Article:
Sep 6, 2023 - Things to Do

Smashing Pumpkins to perform "Siamese Dream" tributes in Highland Park

Black and white photo of four people in front of tiled wall with graffiti.

D'Arcy Wretzky (bass), Jimmy Chamberlin (drums), Billy Corgan (lead singer and guitar) and James Iha (guitar) of The Smashing Pumpkins in 1993. Photo: Paul Bergen/Redferns/Getty

This year marks the 30th anniversary of one of the best albums a Chicago rock band has ever produced.

Why it matters: "Siamese Dream" was a breakout smash for The Smashing Pumpkins, taking them from a darling independent rock band to commercial pop stars.

What's happening: Billy Corgan is celebrating the anniversary with two acoustic shows at his Highland Park tea shop, Madame Zuzu's, on Sept. 17.

Context: The Pumpkins went on to have commercial success with several albums, but "Siamese Dream" is considered the band's best. It was released at a time where the record industry was feverishly signing Chicago acts to major labels.

  • The Pumpkins joined bands like Urge Overkill, Liz Phair, Material Issue, Veruca Salt and others in signing major label record deals, putting Chicago on par with cities like Seattle as a mecca of alternative music.

What they're saying: "Nirvana was making records, the Red Hot Chili Peppers were making records, Pearl Jam was making records," Metro owner Joe Shanahan tells Axios.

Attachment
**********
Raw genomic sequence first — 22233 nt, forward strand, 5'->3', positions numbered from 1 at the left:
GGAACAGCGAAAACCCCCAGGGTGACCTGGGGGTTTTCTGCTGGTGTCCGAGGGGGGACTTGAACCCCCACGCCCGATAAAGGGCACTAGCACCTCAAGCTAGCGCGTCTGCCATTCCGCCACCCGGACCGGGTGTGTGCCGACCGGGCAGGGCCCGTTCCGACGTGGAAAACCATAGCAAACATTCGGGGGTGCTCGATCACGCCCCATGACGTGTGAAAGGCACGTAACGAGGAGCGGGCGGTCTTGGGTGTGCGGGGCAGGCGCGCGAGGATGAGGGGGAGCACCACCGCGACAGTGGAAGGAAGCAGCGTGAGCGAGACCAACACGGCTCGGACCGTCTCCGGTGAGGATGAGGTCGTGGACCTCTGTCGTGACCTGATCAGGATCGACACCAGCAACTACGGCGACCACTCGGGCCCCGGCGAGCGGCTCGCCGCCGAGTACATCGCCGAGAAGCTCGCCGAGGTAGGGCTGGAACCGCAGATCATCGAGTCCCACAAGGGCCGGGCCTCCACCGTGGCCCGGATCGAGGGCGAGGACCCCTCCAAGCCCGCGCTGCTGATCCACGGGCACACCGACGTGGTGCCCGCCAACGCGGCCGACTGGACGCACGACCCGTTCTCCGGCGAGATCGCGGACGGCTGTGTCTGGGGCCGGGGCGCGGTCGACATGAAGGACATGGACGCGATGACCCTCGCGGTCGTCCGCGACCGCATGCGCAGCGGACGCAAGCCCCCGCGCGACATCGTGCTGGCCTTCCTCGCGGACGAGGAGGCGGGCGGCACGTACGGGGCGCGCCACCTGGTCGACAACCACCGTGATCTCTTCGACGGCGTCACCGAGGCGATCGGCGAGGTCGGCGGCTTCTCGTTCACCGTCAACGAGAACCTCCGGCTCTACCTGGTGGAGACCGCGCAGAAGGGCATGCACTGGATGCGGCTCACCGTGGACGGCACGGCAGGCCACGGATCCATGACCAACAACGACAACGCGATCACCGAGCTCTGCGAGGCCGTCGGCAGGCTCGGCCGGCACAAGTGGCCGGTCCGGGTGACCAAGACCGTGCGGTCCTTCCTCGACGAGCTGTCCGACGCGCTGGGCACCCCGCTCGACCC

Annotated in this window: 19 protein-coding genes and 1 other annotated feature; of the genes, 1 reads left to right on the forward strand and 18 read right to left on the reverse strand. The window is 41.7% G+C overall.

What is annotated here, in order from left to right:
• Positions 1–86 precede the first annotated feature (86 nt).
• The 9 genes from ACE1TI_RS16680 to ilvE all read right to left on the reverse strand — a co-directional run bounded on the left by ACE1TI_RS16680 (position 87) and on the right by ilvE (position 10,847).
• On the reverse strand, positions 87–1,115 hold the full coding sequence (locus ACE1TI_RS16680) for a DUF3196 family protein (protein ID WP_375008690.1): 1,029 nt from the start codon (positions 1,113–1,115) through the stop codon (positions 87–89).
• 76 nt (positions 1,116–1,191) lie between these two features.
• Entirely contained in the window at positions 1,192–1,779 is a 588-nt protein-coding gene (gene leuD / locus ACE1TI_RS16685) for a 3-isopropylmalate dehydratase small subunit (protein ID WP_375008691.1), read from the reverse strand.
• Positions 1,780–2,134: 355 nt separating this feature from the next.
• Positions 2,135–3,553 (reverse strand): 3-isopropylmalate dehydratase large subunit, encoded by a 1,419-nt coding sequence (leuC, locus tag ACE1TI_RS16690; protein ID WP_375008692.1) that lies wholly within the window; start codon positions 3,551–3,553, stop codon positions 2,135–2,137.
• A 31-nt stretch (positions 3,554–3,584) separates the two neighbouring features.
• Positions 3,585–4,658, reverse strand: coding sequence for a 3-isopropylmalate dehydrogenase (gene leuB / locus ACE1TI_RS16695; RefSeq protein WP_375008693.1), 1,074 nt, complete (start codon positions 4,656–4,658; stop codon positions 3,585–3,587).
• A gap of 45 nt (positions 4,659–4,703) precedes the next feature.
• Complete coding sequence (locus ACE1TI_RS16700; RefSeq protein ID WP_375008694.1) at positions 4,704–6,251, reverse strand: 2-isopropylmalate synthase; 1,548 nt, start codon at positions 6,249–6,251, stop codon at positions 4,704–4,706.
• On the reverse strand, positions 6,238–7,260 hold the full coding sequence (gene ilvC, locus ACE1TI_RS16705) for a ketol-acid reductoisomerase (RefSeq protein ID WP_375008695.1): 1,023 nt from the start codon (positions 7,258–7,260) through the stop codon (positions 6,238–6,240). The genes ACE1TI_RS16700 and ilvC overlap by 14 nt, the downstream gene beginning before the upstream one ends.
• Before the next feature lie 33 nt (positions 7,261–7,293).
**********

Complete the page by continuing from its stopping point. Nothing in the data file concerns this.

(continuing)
• "But they didn't sound like what the Smashing Pumpkins were doing. 'Siamese Dream' had a bright, fresh sound that most people had never heard before."

Flashback: In the summer of 1993, the anticipation was building for the Pumpkins' major-label release. They had signed with Virgin Records after the indie-success of the album "Gish."

Once MTV's "120 Minutes" started playing the video for their first single "Cherub Rock," the band famously came home that summer to play a secret show at Metro, using the band name The Turnips before going out on a massive national tour.

  • The shows were leaked to WXRT and fans lined up on Clark Street for hours. When they hit the stage, Corgan and his bandmates put forth a legendary performance.
  • "While they were very serious about what they were doing, there was this playful side that was undeniable," Shanahan tells Axios.
  • It wouldn't be the last time they played Metro, but from that point on the band hit the stratosphere and attracted throngs of new, international fans.

By the numbers: The album sold more than 6 million copies.

Between the lines: The band's status as Chicago darlings soured around the time of the production of this album, as others in the community dissed them in interviews and songs.

The bottom line: The album was not just a huge hit, but a defining moment in Chicago's alternative rock history.


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